As the forces of privatization merge with the destruction of public housing in many urban areas such as Chicago, charter and privatized schools become the beachheads for gentrification and the emergence of gated communities. Moreover, the values that produce such spaces are now replicated in the schools themselves as they are filled by administrators, teachers and students who do not "know how to share public space to common advantage"[4] or who have not learned how to deal effectively with racial and economic differences.[5] Gaining ground since the 1980s, these reform measures represent the triumph of neoliberal ideology and policies over public education, formerly viewed as a repository of democratic ideals, values and practices. Rather than challenge reform measures whose heritage has more to do with fighting desegregation than fostering democratic modes of schooling, Obama and Duncan have simply legitimated and further extended them. The elements of such a reactionary educational policy are well known: unrestrained individualism in all realms, unbridled competition and corporate values as the master metaphors for educational change, all of which signify a gross perversion of democracy and anything approaching an empowering education. Duncan, in particular, appears to have no language for addressing problems, values, issues and goods that cannot be measured and quantified or are not subject to the profit-making dictates of the market. If public schools have the potential to be vibrant spaces for engaging young people in critical dialog, exchange and creativity, such potential is absent from Duncan's view of schooling. In fact, it is fair to argue that Duncan ignores, if not disdains, a long tradition in American life extending from Thomas Jefferson to C. Wright Mills and Hannah Arendt in which it has been recognized that citizens are produced, not simply born, and that public schools are the crucial political site where socialization for a healthy democracy takes place.[6]

Scott Jaschik: Interview with Henry A. Giroux: The University in Chains

Scott Jaschik: Interview with Henry A. Giroux: The University in Chains

Who controls higher education? Henry A. Giroux argues in his new book that academe has ceded too much power to the worlds of business and the military. In The University in Chains: Confronting the Military-Industrial-Academic Complex (Paradigm), he outlines the problems he sees and calls on professors to take back direction of their campuses. Giroux is the Global Television Network Professor of English and cultural studies at McMaster University, in Canada. Previously, he taught at Boston, Miami and Penn State Universities. Giroux responded recently to questions about the themes of his new book.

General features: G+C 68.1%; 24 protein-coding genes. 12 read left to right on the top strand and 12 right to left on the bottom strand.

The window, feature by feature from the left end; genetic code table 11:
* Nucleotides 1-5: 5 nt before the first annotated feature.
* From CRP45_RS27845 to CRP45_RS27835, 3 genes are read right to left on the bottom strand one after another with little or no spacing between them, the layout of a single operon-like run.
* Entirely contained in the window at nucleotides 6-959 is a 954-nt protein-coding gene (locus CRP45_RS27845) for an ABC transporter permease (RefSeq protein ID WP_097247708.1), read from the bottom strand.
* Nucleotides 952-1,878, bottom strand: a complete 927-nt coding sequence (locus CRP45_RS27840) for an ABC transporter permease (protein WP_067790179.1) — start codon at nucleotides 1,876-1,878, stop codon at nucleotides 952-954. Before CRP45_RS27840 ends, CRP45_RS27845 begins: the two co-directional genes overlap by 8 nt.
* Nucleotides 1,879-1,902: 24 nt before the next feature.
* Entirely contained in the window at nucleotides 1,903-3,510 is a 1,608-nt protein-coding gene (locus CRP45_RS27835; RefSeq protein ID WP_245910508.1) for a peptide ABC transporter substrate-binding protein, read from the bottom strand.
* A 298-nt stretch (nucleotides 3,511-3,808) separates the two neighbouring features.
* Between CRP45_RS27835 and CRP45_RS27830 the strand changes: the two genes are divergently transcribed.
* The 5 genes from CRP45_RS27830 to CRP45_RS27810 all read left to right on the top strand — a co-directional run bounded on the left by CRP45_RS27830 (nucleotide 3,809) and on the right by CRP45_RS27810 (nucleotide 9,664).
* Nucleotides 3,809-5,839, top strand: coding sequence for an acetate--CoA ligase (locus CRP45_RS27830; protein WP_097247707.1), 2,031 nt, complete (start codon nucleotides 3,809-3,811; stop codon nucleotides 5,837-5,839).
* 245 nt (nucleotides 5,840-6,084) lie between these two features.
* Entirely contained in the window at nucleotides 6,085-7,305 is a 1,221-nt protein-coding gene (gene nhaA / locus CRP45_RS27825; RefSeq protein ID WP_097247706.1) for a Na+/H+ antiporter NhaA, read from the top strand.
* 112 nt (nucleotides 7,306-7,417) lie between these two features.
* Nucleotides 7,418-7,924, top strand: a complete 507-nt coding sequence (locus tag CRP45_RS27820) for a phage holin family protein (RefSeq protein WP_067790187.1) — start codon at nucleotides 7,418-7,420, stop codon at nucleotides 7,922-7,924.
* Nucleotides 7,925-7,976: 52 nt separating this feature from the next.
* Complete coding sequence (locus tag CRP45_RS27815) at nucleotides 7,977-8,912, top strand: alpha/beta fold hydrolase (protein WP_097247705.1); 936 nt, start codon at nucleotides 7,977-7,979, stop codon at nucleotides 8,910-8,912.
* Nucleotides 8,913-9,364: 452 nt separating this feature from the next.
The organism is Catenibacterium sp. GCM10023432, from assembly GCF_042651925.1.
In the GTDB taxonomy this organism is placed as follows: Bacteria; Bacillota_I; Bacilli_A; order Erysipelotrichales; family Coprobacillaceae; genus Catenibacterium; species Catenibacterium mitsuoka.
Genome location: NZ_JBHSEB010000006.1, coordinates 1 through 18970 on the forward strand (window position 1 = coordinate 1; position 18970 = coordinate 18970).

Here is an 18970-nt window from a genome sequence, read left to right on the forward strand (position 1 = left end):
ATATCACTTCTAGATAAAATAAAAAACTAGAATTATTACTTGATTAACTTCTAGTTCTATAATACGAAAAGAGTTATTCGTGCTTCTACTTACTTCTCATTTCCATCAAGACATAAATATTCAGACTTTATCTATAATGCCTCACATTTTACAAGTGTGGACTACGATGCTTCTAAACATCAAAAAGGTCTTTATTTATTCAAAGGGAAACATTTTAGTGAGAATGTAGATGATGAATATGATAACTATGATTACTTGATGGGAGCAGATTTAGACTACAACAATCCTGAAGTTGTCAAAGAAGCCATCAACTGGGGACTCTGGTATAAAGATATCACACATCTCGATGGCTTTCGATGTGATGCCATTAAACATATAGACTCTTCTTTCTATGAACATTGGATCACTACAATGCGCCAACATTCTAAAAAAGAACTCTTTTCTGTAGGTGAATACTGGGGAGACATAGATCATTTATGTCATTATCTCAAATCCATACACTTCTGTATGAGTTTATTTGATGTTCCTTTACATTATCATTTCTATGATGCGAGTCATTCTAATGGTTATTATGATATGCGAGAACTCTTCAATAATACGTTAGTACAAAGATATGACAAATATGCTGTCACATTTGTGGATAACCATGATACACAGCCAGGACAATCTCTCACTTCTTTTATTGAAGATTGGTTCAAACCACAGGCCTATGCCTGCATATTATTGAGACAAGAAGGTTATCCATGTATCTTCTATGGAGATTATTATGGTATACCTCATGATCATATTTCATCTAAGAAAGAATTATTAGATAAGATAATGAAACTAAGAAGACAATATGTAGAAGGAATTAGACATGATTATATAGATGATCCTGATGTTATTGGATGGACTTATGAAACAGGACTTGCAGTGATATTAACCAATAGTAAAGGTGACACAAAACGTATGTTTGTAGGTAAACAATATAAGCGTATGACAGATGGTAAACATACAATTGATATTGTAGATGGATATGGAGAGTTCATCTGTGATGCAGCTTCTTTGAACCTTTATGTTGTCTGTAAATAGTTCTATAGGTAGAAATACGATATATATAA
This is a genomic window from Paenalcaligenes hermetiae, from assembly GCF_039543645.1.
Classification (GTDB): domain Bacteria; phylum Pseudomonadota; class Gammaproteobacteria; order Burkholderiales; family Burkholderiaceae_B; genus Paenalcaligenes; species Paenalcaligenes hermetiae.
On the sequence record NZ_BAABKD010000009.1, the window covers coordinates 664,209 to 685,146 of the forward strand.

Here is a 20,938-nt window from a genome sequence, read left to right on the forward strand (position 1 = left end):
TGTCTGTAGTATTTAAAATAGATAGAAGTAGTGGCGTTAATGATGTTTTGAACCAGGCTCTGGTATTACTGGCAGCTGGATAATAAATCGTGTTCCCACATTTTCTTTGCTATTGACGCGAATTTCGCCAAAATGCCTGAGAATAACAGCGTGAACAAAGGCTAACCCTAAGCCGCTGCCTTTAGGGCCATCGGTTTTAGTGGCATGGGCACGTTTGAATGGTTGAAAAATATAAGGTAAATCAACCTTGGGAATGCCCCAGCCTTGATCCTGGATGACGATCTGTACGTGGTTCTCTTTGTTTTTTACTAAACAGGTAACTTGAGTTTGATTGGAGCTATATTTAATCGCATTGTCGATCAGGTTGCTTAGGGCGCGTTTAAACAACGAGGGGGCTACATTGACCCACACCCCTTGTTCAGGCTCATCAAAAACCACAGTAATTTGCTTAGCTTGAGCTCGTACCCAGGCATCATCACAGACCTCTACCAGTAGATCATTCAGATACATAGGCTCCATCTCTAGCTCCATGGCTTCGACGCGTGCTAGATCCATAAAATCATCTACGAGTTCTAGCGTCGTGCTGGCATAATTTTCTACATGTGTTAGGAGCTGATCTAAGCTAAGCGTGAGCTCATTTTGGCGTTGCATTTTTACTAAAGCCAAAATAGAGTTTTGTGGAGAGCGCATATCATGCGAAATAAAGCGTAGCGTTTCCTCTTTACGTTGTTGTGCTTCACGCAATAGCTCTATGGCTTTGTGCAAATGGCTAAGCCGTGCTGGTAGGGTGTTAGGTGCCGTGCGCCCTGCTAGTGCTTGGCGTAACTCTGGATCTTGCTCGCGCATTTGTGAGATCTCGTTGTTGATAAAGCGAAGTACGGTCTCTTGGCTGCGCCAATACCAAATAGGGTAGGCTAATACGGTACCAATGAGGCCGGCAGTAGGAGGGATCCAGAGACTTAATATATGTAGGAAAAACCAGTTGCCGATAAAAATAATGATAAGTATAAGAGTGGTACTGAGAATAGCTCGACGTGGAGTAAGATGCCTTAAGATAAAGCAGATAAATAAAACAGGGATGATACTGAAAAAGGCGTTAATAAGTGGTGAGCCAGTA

Scott Jaschik: You start your book with President Eisenhower’s warning about the military-industrial complex. Why was academe left out and how does the warning apply to higher education?

Henry A. Giroux: Why the academy was left out of Eisenhower’s original speech is a matter of open speculation, but it has been argued that some of Eisenhower’s advisors felt that including the term in the original formulation would have unduly besmirched the sanctity of higher education. And more importantly, it would have targeted and discredited higher education at the Ivy League schools, which played a major role in educating the rich and powerful classes with the knowledge, values, and skills necessary to assume leadership in business and government. At the same time, Eisenhower clearly recognized that the arms industry, the defense establishment, and their Congressional supporters represented a combination of unwarranted power and influence whose existence presented a danger to the university in its capacity as “a fountainhead of free ideas and scientific discovery.”

Henry A. Giroux: Higher Education Under Siege: Implications for Public Intellectuals (PDF)

Henry A. GirouxHenry A. Giroux: Higher Education Under Siege: Implications for Public Intellectuals (PDF)
Thought & Action, Fall, 2006

What is the task of educators at a time when mainstream American culture is increasingly characterized by a declining interest in and misgiving about national politics? How one answers this question will have a grave impact not only on higher education but on the future of democratic public life. There are no simple solutions. Hence it becomes crucial for educators at all levels of schooling to provide alternative democratic conceptions of the meaning and purpose of both politics and education. In what follows, I want to argue that one of the primary tasks facing educators, students, community activists, and others in the 21st century should center around developing political projects that can challenge the ascendancy of cynicism and anti-democratic tendencies in the United States by defending the institutions and mechanisms that provide the pedagogical conditions for critical and engaged citizenship. Crucial to such a challenge is the role that higher education can play in reclaiming the links between education and democracy, knowledge and public service, and learning and democratic social change.

Henry A. Giroux: Public Time and Educated Hope: Educational Leadership and the War Against Youth